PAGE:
The holiday of Passover is around the corner and with it comes the oft-asked question: Can we eat kitniyot? “Huh?” you ask! “What’s kitniyot? And why can’t I eat it?” The answer is an interesting example of the intersection between tradition and change.
To understand the issue of kitniyot, it’s necessary to know what “chametz” or leaven is. Jewish law prohibits the consumption of leaven during Passover, which is any one of five grains—wheat, barley, oats, rye or spelt—that have come into contact with water and been allowed to ferment. Jews are also prohibited from actually owning chametz on Passover (which is why so many people actually “sell” their chametz prior to the holiday), deriving any benefit from it, or even seeing it (hard to accommodate that part of the law nowadays). The prohibition on the consumption of chametz is pretty extensive, including leaven that is both visible and mixed into other foods as well as dishes and utensils on which it is served and cooked. Strictly speaking, even a speck of chametz is disallowed during the holiday.
Up until about 700 years ago, eating on Passover was pretty much just about setting aside chametz. During the 13th century, some Ashkenazic rabbis began talking about prohibiting rice, beans, millet and legumes, collectively known as “kitniyot.” Some suggested that these foods should be prohibited either because they were prepared in ways similar to chametz or were stored in similar containers and in the same location. They were apparently concerned that some people might wrongly assume that if “kitniyot” are permitted, then so are the prohibited chametz grains. (Sephardic rabbis had no problem with kitniyot, likely because of different agricultural and consumption practices in Sephardic lands, and to this day Sephardic Jews have no problem eating them.)
Some scholars across the centuries supported the ban on kitniyot. But mostly, the ban was acknowledged as pointless and even confusing. Some saw it as heaping unnecessary restrictions on people during a holiday that is meant to be joyous but is often experienced as a burdensome time. But the Ashkenazic ban on kitniyot stood the test of time. That is, until a few years ago. First, Rabbi David Golinkin, President Emeritus of The Schechter Institutes in Israel wrote an extensive paper (known as a teshuva) permitting the consumption of kitniyot. And just a few months ago, the Committee on Jewish Law and Standards of the Rabbinical Assembly (CJLS) published a teshuva by Rabbi Amy Levin and Rabbi Avram Reisner permitting the consumption of kitniyot on Passover by Conservative Jews.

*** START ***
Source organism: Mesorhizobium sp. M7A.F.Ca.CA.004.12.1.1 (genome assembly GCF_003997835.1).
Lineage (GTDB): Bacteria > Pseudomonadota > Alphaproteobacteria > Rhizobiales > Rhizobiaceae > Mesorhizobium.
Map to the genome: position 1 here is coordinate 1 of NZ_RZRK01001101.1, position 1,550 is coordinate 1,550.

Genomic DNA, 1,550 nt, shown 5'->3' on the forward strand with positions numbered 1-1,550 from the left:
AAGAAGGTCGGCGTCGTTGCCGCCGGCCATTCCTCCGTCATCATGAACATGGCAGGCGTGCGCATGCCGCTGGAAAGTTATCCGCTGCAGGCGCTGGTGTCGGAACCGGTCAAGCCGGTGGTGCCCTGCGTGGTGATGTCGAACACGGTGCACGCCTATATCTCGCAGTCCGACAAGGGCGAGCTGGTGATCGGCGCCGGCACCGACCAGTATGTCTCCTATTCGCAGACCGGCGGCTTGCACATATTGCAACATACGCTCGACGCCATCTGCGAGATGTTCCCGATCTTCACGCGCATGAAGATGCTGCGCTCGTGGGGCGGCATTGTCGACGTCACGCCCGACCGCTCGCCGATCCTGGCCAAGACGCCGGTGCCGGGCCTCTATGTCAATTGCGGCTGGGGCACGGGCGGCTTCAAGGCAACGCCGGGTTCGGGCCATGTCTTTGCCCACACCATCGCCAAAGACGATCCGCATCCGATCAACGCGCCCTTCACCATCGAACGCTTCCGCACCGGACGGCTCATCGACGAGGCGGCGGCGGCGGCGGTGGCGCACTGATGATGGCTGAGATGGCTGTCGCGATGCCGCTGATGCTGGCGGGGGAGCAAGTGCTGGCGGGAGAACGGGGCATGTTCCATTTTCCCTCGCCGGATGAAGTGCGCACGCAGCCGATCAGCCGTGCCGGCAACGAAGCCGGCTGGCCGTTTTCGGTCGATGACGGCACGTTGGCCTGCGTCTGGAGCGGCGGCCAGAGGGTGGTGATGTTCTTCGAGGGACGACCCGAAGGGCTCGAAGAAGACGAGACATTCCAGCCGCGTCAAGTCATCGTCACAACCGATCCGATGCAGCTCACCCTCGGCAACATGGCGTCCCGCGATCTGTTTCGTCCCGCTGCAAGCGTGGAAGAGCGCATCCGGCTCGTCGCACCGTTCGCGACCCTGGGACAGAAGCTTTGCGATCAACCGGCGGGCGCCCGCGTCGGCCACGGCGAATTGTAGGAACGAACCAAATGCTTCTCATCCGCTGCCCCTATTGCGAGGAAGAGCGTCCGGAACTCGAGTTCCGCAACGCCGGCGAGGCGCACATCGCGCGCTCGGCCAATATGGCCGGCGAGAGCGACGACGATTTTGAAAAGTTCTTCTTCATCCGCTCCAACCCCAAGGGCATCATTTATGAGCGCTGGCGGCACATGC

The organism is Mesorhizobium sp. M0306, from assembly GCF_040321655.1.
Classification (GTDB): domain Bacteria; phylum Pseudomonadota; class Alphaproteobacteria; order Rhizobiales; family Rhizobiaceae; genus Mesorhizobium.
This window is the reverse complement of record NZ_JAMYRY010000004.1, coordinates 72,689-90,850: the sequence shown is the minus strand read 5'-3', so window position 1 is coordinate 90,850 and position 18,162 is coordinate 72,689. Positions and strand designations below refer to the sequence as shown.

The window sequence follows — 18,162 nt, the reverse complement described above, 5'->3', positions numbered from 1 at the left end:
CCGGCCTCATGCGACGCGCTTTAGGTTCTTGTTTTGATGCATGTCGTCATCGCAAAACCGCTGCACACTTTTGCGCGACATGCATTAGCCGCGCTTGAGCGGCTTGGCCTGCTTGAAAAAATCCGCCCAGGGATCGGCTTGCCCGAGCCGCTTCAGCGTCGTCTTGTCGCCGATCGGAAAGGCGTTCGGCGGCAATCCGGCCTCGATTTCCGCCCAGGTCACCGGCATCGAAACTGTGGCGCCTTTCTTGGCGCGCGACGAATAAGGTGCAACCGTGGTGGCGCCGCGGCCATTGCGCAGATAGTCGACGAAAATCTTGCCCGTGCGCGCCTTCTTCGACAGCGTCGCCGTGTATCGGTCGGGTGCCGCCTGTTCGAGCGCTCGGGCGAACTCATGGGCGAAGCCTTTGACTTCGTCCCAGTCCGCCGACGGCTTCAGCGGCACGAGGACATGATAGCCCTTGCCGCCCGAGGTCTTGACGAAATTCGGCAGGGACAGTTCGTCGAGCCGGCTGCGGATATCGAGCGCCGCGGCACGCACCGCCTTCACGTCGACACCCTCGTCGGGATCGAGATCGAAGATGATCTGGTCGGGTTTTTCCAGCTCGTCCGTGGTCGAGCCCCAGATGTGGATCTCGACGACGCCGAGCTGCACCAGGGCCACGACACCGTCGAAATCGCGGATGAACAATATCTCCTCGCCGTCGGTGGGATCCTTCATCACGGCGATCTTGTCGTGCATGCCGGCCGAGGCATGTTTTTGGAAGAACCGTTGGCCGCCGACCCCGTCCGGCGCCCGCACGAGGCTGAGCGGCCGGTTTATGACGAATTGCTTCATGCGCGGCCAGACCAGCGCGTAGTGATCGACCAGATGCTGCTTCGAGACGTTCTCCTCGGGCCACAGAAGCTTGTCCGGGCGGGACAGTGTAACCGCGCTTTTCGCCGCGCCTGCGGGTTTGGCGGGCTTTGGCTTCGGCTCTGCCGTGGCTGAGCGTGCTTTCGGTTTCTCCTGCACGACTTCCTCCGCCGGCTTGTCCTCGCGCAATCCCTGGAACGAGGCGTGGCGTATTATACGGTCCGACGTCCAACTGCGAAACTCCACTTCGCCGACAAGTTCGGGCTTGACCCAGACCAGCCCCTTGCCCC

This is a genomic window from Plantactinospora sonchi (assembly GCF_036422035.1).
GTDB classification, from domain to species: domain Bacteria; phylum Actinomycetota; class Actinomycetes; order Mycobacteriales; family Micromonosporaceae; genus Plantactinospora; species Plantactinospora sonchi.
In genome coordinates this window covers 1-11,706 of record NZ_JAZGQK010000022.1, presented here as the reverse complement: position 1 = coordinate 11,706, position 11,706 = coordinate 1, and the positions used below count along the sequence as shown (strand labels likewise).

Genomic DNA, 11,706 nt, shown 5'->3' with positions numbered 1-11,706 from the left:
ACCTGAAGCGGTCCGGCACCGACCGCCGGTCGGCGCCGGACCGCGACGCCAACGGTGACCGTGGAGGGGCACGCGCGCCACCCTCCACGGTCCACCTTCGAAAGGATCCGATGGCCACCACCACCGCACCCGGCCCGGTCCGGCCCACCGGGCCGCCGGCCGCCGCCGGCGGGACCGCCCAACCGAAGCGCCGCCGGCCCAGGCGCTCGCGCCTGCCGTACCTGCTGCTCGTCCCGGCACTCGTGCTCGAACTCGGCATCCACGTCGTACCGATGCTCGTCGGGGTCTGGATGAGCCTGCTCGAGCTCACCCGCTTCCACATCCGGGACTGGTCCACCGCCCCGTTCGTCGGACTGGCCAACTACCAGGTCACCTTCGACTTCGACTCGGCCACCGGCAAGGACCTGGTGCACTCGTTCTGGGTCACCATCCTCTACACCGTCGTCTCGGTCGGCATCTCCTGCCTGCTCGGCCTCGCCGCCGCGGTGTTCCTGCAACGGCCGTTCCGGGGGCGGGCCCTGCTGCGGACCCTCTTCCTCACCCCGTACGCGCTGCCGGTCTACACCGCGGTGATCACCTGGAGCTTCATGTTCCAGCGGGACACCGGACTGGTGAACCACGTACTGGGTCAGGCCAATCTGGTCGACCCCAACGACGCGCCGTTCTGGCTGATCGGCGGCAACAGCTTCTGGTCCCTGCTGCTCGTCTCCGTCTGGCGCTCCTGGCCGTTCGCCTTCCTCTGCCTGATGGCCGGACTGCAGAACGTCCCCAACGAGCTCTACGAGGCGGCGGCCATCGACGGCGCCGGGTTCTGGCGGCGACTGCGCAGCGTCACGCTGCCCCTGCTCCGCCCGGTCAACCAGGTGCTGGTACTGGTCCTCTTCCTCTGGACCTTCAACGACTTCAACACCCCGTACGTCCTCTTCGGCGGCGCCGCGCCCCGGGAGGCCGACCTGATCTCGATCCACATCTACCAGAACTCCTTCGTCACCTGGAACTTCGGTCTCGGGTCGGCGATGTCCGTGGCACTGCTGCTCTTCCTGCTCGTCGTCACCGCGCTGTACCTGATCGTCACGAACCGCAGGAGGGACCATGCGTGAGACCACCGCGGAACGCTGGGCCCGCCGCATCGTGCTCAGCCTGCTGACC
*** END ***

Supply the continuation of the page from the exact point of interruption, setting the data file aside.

Rabbis Levin and Reisner acknowledge that there is a long standing practice of honoring the decisions and practices of our ancestors, even in cases when we don’t agree with their reasoning or understand what prompted them to embrace those practices. There is a principle in play here: minhag avoteinu b’yadeinu…the customs of our ancestors are in our hands. In other words, we should be careful to respect and honor the practices of previous generations. Judaism is a religion based on tradition, and we are typically not quick to dismiss what the past has given to us.
But tradition must be balanced with change, an open and honest embrace of the present and the future. We must consider seriously the values and priorities of our own times if our religion is to have meaning and relevance. Thus the teshuva written by Rabbis Levin and Reisner also addresses the inapplicability of the primary concerns that once gave rise to the ban on kitniyot, the need to create a Jewish experience that is unencumbered by burdens and needless prohibitions, the need to lower the cost of “making Passover,” and even the health benefits of eating legumes (the teshuva reminds us that all processed foods should have a Passover “hechsher”).
So eat rice and beans during Passover! Embrace change even while maintaining a healthy respect for the traditions practiced by the generations of Jews who came before us. And remember that Passover should be about more than what foods are permitted and what foods are not. It’s about celebrating the fundamental freedoms that are the right of all human beings and our obligation to uphold them.
Chag Sameach v’Kasher!